letlive. If I'm the Devil…
Published Jun 09, 2016On their latest record, If I'm the Devil…, Los Angeles hard rockers letlive. have cultivated a more subdued sound than fans are probably used to. In the band's press release, vocalist Jason Butler claims that "I feel we've spent years developing the idea that is letlive. and with this record I feel we have finally developed the SOUND that is letlive." The band's fourth studio LP is a decidedly more mature release, but their message of community and defiance remains fervent.
Introduction "I've Learned To Love Myself" starts the album with solemn guitar picking, with Butler's distinctive voice and poignant lyrics in its wake. Eventually, the song builds up in orchestral fashion, playing with a mix of heavy distorted guitar and classical strings. "Nü Romantics" begins as a danceable alt-rock track, but slowly, the band show their post-hardcore roots by slowing things down at the end. "Good Mourning, America" has a school-shooting sound clip at the beginning, followed by what sounds like a young choir of girls calling out unjust police killings. The instrumentals bring in a very western vibe, backed by a driving bass riff; the song gets consistently heavier until its finale. "Foreign Cab Rides" is a cathartic ballad, but it's followed by "Reluctantly Dead" and "Elephant," both solid songs that unfortunately feel formulaic within the record.
The track with the worst title proves to be the redeemer. Released as a single ahead of the album, "Another Offensive Song" is the crass energy from the band we were expecting. It's got a fast-paced, early hardcore sound that hits heavy lows equivalent to the band's previous releases. I mistook the name for meaning offense to the general public, but it's an attempt to offend the offenders, which is easier to get down with. Particularly effective are the closing lines: "Stoke the fire, I dare you / Kill me off / This movement can't be stopped."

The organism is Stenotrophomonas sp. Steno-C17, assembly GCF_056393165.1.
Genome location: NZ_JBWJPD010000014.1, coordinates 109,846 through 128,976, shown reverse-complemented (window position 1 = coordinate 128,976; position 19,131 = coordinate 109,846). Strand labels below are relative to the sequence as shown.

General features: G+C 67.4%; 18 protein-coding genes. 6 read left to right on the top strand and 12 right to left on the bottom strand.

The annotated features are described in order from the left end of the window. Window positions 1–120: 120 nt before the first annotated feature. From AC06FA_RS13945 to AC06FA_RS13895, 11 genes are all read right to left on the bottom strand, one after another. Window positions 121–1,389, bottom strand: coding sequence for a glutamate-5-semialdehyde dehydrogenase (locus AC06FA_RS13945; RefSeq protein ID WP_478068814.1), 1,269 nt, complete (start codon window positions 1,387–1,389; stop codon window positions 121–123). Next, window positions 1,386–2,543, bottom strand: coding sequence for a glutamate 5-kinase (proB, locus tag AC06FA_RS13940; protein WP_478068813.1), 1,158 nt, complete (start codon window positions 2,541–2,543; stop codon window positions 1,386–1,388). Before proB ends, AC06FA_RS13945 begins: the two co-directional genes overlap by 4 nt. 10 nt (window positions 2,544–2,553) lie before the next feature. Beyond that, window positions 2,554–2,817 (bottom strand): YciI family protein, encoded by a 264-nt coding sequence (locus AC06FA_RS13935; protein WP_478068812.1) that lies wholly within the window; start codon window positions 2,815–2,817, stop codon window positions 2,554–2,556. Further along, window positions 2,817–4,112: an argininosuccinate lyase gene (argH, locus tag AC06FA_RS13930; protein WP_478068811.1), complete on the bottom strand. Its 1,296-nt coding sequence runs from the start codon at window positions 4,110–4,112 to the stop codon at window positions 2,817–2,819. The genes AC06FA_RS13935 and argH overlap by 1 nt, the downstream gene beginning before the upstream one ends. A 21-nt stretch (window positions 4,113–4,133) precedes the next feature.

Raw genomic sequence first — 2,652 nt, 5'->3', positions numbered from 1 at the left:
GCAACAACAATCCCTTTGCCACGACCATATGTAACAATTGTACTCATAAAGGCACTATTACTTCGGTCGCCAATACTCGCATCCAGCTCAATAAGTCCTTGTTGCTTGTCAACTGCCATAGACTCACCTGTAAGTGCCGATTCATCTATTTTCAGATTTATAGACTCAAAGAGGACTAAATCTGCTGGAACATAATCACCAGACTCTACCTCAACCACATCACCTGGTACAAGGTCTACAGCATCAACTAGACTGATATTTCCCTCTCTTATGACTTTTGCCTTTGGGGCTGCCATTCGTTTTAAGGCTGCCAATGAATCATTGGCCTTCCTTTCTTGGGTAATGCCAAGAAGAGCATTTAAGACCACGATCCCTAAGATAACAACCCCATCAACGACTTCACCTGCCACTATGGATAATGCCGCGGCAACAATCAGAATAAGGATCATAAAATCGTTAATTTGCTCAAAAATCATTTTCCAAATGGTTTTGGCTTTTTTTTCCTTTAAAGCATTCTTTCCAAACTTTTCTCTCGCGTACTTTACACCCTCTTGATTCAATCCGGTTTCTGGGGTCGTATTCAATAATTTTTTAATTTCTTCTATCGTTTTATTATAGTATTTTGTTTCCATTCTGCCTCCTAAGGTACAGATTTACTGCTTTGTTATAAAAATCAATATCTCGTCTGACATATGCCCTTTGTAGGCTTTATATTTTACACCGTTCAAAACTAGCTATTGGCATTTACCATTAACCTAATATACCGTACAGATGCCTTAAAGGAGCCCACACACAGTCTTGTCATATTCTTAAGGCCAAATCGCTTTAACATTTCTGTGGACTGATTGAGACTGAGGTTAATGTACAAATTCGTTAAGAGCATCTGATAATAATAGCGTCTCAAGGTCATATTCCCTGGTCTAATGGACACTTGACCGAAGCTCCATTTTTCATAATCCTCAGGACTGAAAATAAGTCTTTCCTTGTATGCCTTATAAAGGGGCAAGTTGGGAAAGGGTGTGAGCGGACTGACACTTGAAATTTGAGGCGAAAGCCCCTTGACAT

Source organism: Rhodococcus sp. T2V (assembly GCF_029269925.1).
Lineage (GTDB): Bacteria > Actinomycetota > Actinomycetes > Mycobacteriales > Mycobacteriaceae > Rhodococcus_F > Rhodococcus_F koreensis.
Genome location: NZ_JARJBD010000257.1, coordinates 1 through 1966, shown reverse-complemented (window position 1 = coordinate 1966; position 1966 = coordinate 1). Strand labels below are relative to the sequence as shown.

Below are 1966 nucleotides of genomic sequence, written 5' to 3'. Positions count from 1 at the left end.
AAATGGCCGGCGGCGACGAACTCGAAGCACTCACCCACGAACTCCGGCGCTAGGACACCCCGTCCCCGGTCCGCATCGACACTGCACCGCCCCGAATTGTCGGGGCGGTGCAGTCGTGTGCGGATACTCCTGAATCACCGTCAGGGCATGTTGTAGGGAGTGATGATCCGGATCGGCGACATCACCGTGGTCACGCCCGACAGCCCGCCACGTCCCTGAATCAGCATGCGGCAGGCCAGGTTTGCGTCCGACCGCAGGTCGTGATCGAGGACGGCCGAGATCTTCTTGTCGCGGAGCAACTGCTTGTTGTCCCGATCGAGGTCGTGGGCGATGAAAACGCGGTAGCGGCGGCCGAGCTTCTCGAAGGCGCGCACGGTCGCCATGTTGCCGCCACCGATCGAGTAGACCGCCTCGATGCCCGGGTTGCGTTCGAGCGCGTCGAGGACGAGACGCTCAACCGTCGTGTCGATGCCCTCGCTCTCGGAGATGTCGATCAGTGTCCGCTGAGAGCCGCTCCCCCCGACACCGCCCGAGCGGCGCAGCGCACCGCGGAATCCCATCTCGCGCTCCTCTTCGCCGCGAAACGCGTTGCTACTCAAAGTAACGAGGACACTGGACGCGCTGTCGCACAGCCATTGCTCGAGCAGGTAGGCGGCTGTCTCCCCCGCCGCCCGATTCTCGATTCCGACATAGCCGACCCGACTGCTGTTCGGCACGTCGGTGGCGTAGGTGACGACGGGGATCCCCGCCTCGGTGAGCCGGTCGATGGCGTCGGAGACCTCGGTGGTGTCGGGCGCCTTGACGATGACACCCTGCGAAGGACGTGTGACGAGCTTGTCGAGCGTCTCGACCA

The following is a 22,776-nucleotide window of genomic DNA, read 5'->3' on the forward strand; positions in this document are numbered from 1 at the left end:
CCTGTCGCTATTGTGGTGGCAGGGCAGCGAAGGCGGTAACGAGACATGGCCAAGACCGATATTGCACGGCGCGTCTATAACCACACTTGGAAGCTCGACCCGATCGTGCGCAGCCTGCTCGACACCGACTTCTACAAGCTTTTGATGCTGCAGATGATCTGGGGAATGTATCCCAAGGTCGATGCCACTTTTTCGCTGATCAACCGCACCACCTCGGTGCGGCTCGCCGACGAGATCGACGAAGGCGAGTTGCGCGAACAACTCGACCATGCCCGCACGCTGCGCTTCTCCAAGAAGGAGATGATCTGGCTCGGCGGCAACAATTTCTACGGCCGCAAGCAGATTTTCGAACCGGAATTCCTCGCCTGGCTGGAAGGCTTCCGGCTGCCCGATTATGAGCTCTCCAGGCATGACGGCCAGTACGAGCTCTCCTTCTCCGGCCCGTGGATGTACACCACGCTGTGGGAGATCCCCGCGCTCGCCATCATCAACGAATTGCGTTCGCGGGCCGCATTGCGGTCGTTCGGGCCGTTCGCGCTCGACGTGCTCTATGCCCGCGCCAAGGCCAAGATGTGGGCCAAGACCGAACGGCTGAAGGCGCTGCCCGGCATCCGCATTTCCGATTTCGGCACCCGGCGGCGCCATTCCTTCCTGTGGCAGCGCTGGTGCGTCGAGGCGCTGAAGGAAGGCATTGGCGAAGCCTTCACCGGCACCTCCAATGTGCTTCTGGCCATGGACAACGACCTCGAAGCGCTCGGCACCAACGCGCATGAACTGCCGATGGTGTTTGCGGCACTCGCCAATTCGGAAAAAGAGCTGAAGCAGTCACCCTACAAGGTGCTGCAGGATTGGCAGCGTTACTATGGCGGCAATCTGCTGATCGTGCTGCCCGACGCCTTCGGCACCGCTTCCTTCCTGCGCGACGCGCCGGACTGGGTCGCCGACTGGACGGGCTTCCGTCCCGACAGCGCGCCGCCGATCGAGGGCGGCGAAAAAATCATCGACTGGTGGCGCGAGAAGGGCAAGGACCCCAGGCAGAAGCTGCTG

The title track grow from a slow-burner into an epic rock song, but the conclusion, "Copper Colored Quiet," is a flaccid ending to the record. A walking bass line, rim tapping and more orchestral string effects accent the soft song, but it's not strong enough to impress.
Much of letlive.'s If I'm the Devil… is impressively composed and attempts to appeal to a wider audience, but oddly, it doesn't sound all that different from their previous work, other than a lack of power throughout. Butler's pipes remain undeniably mind-boggling, but they're mostly clean throughout, and instrumentally, there's nothing really groundbreaking here.
Don't get me wrong; it's an interesting foray into their headspace, but certainly less eccentric and maybe just a bit too easily digestible. (Epitaph)